Palestinians in Arab countries like Lebanon can then become citizens of this enlarged kingdom while also getting full residency rights in Lebanon, equivalent to what an EU citizen has in the European Union outside his or her home country. This would allow the Palestinians to gain full civil rights as legal foreign residents without impacting the local political or sectarian balance in these countries. The GCC, the EU, the US, Canada, and others can also help support this solution by granting this Jordanian–Palestinian passport easier access to their labor markets.
Why would Palestinians support this plan? The first generation after the 1948 war, who lived through the Nakba, have now passed, and their descendants have grown up under Israeli occupation or in refugee camps with minimal education, training, and work opportunities, causing them to become increasingly angry, bitter, and frustrated. They will realize, once this idea is explained to them, that a futile struggle to regain their ancestral land should not be their priority anymore. The issue for them and their children going forward needs to be the ability to live a productive, fulfilling life once they are no longer stateless by having a citizenship that would allow them to do this. Today, evidence of such new thinking can be seen, for example, in the fact that many Palestinian residents of Jerusalem are applying for Israeli passports, something that Palestinian public opinion saw as traitorous and unthinkable in prior years. Surveys also show that a large percentage of West Bankers and Gazans, along with those living in camps who are trying to join the exodus to Europe, want to emigrate for this very reason.
Such a “deal” would need to be ratified by some form of collective decision of the Jordanians and of the Palestinians, defined here as those who are residents of the occupied territories and those that are stateless in the diaspora. Anybody with no skin in the game has no business deciding here, and this means other Arabs or Muslims, or even Palestinians who are comfortably settled in other countries with full citizenship.
While “rejectionists” will likely resort to violence, the fight to crush these groups will be immeasurably strengthened by the support of the Palestinian masses, who will have voted in favor of this solution. Should the Palestinians vote against this solution then they would have collectively agreed, at best, to continue to bear the heavy burden of occupation and statelessness with all its consequences for the indefinite future.
Jordanians and Palestinians are as similar as any people can be. They are Sunni Arabs from the same neighborhood. Merging them will not create any long-term ethnic or sectarian fault lines. While there will be strong (and shortsighted) resistance from some “East Jordanian” elites who will see this as a threat to their dominance, the US, Israel, and the GCC have considerable influence over these elites as their de facto protectors; hence the role of these governments will be absolutely critical in pressuring the Jordanians to acquiesce.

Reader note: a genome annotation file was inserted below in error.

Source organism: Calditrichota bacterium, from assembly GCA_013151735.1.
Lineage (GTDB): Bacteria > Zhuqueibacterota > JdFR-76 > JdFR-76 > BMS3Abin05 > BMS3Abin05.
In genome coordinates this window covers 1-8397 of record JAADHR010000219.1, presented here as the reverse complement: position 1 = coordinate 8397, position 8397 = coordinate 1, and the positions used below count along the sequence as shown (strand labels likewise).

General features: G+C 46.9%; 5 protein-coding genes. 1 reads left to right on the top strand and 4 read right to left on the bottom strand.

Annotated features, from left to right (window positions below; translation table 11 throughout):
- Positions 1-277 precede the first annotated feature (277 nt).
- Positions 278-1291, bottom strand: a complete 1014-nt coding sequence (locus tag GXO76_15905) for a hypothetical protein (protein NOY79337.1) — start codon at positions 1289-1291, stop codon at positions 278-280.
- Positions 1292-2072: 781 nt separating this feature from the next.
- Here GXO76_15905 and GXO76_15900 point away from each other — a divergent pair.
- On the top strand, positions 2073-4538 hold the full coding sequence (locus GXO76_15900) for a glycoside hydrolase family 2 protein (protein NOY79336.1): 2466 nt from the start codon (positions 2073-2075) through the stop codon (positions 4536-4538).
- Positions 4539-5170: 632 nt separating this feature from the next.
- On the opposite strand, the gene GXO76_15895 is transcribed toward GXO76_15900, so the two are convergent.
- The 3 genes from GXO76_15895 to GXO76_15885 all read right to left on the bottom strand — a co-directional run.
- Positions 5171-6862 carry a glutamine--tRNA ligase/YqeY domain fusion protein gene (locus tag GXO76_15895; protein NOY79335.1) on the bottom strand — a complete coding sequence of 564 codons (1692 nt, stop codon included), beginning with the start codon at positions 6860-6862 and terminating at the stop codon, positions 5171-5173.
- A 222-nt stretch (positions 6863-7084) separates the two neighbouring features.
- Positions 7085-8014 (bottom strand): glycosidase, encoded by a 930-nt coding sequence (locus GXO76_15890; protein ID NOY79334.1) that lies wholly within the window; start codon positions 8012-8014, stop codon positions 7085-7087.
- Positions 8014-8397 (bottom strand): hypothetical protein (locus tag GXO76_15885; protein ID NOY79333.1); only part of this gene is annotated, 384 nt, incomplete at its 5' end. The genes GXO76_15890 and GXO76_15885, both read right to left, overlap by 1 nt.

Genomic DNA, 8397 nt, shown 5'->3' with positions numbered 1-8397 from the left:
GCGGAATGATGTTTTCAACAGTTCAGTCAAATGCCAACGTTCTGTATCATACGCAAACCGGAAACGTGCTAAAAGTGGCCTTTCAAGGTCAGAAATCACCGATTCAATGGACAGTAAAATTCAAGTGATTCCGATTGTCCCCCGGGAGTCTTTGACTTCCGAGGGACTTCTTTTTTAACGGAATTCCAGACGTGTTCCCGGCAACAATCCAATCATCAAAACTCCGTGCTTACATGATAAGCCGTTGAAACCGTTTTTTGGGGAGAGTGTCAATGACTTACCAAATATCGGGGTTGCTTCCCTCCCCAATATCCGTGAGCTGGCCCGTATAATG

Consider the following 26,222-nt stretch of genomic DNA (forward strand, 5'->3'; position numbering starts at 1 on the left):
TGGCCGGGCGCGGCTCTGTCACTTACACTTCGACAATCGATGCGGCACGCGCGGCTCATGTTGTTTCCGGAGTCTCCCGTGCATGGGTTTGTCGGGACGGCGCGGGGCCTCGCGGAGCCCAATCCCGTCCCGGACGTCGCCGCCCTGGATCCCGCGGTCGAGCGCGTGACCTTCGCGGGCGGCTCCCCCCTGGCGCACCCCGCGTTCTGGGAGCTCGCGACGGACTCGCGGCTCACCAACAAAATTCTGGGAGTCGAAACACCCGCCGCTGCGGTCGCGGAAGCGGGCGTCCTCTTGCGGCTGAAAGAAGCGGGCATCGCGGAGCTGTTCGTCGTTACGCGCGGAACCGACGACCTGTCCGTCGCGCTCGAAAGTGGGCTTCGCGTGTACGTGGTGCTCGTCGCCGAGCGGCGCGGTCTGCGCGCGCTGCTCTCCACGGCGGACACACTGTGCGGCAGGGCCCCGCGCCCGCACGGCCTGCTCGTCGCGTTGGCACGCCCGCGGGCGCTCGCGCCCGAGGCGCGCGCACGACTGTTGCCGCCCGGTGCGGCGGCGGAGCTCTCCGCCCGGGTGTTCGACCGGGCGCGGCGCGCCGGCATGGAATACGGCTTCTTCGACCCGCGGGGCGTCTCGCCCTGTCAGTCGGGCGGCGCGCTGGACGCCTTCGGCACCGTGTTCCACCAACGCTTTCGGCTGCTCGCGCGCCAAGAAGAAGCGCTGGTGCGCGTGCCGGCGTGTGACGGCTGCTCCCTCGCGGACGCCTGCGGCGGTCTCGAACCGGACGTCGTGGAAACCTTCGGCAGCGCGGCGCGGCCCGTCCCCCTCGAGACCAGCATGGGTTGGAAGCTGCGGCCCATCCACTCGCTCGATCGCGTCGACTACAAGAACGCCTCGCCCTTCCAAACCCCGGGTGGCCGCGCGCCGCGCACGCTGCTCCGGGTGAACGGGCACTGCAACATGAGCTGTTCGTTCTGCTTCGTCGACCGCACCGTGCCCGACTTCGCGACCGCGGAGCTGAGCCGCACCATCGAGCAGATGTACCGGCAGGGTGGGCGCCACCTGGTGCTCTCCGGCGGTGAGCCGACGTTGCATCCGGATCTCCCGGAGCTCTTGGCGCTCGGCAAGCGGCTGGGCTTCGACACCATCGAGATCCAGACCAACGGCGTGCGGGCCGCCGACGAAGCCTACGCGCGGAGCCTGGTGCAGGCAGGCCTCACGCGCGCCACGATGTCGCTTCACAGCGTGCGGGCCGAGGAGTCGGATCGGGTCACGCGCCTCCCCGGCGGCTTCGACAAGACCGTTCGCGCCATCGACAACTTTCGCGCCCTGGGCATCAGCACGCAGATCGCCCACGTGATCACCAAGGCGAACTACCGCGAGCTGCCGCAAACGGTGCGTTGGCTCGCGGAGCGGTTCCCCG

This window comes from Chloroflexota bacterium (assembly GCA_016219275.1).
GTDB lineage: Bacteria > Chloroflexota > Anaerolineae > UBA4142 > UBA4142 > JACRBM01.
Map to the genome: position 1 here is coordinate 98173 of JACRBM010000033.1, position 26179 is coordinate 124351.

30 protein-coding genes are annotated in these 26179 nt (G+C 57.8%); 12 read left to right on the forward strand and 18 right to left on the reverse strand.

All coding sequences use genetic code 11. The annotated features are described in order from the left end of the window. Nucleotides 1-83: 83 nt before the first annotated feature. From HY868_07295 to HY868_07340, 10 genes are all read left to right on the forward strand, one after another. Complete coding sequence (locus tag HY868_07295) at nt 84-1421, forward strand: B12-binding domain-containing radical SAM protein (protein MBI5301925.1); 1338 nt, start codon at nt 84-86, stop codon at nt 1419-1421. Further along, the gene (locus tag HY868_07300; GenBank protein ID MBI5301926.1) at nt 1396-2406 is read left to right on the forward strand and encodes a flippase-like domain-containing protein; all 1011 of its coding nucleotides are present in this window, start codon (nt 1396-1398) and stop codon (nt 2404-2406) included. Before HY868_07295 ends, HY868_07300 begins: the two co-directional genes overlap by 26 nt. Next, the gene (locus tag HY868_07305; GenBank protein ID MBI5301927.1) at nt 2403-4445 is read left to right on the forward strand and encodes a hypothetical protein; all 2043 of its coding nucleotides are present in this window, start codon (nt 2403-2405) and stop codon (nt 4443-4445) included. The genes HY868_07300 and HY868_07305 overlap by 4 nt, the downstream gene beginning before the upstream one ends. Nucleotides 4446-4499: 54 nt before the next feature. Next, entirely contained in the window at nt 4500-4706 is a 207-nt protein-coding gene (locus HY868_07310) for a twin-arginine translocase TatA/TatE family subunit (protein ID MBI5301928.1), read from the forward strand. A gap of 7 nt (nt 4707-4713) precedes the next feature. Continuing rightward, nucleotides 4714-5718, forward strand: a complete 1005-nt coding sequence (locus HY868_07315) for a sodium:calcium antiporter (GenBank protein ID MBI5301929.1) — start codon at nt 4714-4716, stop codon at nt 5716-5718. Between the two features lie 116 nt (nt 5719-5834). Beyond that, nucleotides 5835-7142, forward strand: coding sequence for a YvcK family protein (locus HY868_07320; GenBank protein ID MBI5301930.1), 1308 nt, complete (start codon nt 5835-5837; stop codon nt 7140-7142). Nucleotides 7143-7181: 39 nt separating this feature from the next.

The transition to an expanded Palestinian–Jordanian kingdom will then be relatively straightforward since it will simply involve the current kingdom of Jordan’s widening its writ to cover the Palestinian territories and the diaspora in a step recognized by all relevant countries. This would be accompanied by a withdrawal of recognition of the Palestinian Authority. While there clearly will be bumps along the road, things will eventually settle down like they did between East and West Germany. They will then have a large country with a population of fifteen million to twenty million, a large domestic market, and open borders with Jordan’s neighbors, including Israel, all of which can give this new entity a serious chance at becoming economically viable, instead of being the economic basket case that Jordan is now.
Failure to carry out such a plan puts the Palestinians in the occupied territories and the Jordanian state itself at serious risk of what many Israelis, whispering among themselves, call “transfer,” that is, ethnic cleansing. Over seven million Palestinians in historic Palestine (the area between the river Jordan and the Mediterranean Sea) continue to live in a gray zone of political disenfranchisement with no hope in sight. This, the Israelis know, is a recipe for armed conflict or massive civil disturbance that could eventually bring insurmountable global pressure upon them. Increasingly many Israelis will see such ethnic cleansing, which could take place under the fog of a regional war—say, with Iran—as the only solution to this problem. Here Israel could forcibly kick out the Palestinians into Jordan and Egypt in a genocidal war and, in the process, destroy the Jordanian state as we know it today. Those who would write off such a scenario as outlandish have not been paying enough attention to political discourse in Israel since its founding.
The lack of imagination, so common among leaders throughout history—with imagination being so necessary to solve this problem—combined with a Palestinian people drowning in a sea of illusions and an Israel drunk on its own power, can only end in a disaster for a region that is already at the precipice.